Any must-sees on the tour? We are almost halfway through the tour, and I think I’m now most excited to play at Troost in Brooklyn. I think it will be full with a lot of wonderful folks. If you had asked me a week ago, I would have told you Colony Club in D.C., which is where we played last night. And that was truly delightful. The crowd, the drinks, and the atmosphere were lovely.

What’s on the horizon for you? Right now, I want to see how I can get this album out into the world, play more shows, and write more songs. I feel like I’m very ready to spend a lot of time writing more songs. My dream right now is to plan a West Coast tour in the spring or summer!

Standard
Music

St. Vincent’s Trippy Take on “New York”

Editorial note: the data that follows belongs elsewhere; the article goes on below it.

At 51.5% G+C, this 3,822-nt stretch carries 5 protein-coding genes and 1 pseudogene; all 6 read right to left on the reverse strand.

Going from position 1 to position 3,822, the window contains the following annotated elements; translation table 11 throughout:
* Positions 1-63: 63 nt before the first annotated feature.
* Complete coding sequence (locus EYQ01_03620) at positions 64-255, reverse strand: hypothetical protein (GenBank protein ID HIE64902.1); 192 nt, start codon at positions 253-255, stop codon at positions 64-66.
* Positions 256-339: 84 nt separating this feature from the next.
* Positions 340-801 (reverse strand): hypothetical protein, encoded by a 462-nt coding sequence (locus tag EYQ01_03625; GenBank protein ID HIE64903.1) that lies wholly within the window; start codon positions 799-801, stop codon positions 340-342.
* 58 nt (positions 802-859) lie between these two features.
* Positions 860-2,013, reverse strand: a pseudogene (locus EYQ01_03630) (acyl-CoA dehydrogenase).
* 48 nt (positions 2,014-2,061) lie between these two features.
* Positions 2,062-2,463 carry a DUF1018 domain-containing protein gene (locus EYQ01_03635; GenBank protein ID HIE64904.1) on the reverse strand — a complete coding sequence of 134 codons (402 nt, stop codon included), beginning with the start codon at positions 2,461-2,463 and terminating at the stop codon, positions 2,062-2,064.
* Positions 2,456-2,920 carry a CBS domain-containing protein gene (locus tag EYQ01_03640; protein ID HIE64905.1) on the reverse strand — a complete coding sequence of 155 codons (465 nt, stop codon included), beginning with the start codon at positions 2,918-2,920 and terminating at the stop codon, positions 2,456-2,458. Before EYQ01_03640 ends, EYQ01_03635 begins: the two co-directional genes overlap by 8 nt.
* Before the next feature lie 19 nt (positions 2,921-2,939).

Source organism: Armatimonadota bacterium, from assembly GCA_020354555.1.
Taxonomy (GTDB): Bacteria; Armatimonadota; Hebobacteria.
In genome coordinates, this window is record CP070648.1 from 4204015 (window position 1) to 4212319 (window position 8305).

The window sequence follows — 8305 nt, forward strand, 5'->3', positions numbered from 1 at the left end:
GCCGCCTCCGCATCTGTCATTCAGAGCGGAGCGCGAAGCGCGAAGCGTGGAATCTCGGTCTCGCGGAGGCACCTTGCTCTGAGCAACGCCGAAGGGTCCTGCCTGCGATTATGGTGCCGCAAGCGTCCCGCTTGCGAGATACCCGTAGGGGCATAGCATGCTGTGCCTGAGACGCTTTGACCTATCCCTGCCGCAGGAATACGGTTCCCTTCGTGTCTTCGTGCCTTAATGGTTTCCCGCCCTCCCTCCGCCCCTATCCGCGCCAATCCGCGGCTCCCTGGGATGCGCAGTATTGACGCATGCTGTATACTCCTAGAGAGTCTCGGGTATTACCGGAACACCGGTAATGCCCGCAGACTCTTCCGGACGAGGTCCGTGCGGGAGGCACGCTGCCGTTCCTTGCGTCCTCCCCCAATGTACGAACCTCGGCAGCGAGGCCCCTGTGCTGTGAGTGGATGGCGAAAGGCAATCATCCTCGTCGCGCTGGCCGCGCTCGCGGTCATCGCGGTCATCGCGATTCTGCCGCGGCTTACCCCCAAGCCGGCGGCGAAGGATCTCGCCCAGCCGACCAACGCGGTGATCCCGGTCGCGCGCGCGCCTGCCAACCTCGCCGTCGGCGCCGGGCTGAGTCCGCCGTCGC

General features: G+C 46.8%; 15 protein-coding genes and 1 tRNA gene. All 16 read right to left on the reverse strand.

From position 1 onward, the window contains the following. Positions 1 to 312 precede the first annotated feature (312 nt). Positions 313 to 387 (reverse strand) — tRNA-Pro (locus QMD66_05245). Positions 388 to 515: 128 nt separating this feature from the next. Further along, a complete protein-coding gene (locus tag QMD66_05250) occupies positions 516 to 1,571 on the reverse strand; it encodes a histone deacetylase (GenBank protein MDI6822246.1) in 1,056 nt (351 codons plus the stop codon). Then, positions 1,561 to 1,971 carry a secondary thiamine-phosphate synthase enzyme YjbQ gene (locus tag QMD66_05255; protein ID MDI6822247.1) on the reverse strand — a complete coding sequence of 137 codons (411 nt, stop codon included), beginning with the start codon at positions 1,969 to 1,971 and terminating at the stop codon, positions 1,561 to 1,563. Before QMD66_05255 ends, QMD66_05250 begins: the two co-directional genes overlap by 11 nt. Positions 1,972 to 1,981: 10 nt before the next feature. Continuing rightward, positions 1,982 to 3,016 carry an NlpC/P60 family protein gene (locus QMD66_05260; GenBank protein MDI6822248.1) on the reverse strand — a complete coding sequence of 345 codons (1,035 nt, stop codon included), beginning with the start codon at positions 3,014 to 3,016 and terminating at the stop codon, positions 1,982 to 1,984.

image

Surrealism meets 2017 high fashion in the new music video for “New York,” the latest single from St. Vincent (a.k.a. Annie Clark). The song, a melancholy piano ballad released back in June, marked a sharp turn for the guitar goddess, whose eponymous 2014 album featured distorted, angular guitar riffs that put her on the map—not to mention the electrifying guitar solos from her live performances during this period. Similarly, the video for “New York” showcases a whole new side of Clark. Trading in her shock of powder purple curls from the St. Vincent-era for a sleek black bob, Clark stands in stark contrast to bright, color-blocked backdrops of a reimagined, cartoonish New York City.

It’s not the first time Clark has undergone such a dramatic transformation of appearance. When she first came on my radar via La Blogothèque’s Take Away Shows back in 2007, she looked like someone from a vintage movie, with her soft, doe eyes and wild, dark hair. Maybe it has something to do with the company she’s been keeping lately, ‘cause St. Vincent circa 2017 looks fresh out of the latest Vogue editorial—and I am definitely here for it.